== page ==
Four entities were involved. Hudson Valley Pattern for Progress, the Newburgh-based planning organization, had previously issued a study on the reuse of abandoned school buildings in the region. With the student population down more than 16 percent over the past four years, Kingston schools Superintendent Paul Padalino has proposed closing three more elementary schools, Community college President Don Katt and college trustees were on board. Finally, the county executive initiated the proposal. Hein also plans to close several obsolete county facilities by consolidating their activities in what is now the Business Resource Center on Ulster Avenue.
On the surface, which is all we have at this point, the plan deals with a number of pressing problems. The planners, meeting for months in strict secrecy, did not include some other principal players. Verily it is said, nothing enrages a politician more than to be left out of the loop on matters vital to his or her constituents.
As witnessed from several such previous rollouts, this is standard operating procedure in the Hein administration. The public will find out what’s on the executive’s agenda when he’s good and ready to announce it. By design, a certain degree of momentum will already have been established. While this strategy may not guarantee implementation, it tends to rule out the consideration of meaningful alternatives.
But the controversy invariably continues. Hein is about to discover that once he steps outside that glass building he rules on Fair and Main streets into areas like public education and municipal government coordination, he will need allies who can trust him to keep them informed before the press release hits the fan.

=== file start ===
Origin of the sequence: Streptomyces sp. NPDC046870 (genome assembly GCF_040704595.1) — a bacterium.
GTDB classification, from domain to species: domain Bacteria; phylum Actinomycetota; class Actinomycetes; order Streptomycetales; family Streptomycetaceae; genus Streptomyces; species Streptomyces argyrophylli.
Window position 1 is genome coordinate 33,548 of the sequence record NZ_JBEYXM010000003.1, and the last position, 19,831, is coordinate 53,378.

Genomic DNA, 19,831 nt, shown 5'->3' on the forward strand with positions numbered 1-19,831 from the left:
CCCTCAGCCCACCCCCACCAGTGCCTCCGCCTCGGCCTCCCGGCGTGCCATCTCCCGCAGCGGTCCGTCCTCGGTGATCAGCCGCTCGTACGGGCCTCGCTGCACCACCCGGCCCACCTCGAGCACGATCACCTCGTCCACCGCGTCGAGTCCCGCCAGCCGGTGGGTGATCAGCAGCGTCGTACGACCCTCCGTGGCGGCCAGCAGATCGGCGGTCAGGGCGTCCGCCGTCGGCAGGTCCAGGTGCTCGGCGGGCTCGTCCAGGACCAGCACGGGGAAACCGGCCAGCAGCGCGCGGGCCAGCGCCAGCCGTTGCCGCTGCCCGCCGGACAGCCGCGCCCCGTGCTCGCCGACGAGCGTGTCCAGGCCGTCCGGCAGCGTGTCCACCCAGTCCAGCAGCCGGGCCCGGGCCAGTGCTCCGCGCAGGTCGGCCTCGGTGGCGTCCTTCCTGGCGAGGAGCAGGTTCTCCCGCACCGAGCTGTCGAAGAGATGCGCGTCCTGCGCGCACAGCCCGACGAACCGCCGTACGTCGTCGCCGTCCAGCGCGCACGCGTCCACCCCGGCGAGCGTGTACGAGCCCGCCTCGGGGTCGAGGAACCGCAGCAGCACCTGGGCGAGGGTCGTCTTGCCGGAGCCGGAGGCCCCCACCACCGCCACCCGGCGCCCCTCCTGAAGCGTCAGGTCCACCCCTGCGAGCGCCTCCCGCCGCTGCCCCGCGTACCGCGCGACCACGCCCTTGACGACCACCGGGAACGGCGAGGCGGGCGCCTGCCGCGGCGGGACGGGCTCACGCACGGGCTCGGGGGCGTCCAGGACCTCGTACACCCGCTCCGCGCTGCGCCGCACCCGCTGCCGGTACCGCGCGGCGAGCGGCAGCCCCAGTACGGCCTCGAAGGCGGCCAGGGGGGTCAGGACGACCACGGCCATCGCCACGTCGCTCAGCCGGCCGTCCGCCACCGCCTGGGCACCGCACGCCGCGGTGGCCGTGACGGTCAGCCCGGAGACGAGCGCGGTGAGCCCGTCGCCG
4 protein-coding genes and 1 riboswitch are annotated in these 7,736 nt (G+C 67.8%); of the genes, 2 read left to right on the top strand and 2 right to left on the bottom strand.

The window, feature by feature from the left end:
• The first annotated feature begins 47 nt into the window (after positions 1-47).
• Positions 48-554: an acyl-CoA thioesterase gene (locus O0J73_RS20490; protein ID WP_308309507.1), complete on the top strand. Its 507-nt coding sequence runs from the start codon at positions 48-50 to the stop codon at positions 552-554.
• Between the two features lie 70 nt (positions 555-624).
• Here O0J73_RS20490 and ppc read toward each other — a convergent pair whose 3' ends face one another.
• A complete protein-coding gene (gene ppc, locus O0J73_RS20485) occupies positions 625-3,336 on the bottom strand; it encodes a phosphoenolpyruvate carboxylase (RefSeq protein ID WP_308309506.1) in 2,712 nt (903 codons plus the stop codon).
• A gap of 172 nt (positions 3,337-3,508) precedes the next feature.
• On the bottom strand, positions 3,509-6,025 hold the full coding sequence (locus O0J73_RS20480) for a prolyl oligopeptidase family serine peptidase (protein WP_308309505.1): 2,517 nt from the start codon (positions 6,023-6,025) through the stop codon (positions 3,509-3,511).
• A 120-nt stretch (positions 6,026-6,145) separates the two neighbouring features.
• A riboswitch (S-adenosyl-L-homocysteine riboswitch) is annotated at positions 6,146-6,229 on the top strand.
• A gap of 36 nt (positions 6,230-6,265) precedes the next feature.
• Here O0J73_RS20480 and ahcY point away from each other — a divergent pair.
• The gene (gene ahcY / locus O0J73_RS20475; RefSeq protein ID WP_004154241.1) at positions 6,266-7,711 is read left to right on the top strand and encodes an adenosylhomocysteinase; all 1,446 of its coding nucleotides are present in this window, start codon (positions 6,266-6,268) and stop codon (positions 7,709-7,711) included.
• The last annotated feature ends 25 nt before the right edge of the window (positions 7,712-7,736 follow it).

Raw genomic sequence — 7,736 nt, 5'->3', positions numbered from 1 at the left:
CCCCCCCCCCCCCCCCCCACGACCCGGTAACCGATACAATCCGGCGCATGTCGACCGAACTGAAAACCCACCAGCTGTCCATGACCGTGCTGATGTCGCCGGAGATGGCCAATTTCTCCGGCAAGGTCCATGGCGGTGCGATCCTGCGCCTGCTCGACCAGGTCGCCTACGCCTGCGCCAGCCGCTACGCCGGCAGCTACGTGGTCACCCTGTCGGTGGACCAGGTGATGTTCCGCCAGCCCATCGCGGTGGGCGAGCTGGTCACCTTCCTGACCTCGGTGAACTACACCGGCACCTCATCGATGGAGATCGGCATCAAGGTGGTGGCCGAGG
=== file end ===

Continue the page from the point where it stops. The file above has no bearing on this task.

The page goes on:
To the surprise of some, weekly newspapers have deadlines. A few late call-backs missed last week’s editions.
Congressional primary candidate Joel Tyner got back 27 hours after I called him about that unpleasantness with his former campaign treasurer, Misha Fredericks of New Paltz.
Fredericks, a Green Party member, issued a letter to the editor a week before the primary citing various discrepancies in Tyner’s accounts which she said she was unable to reconcile. She told me she wasn’t about to submit reports to the Federal Election Commission that didn’t add up. Thus, the resignation. But why the public release of this soiled laundry when it would hurt the most?
Fredericks said she was so appalled by her candidate’s “horrendous” performance when she attended the debate between Tyner and Julian Schreibman at New Paltz on June 18 that she decided to go public with her letter. Tyner, who doesn’t mince words, called her a liar.
Interesting, as Artie Johnson might say, was that at about the same time Tyner’s campaign treasurer was dropping her bomb, Maurice Hinchey endorsed Schreibman.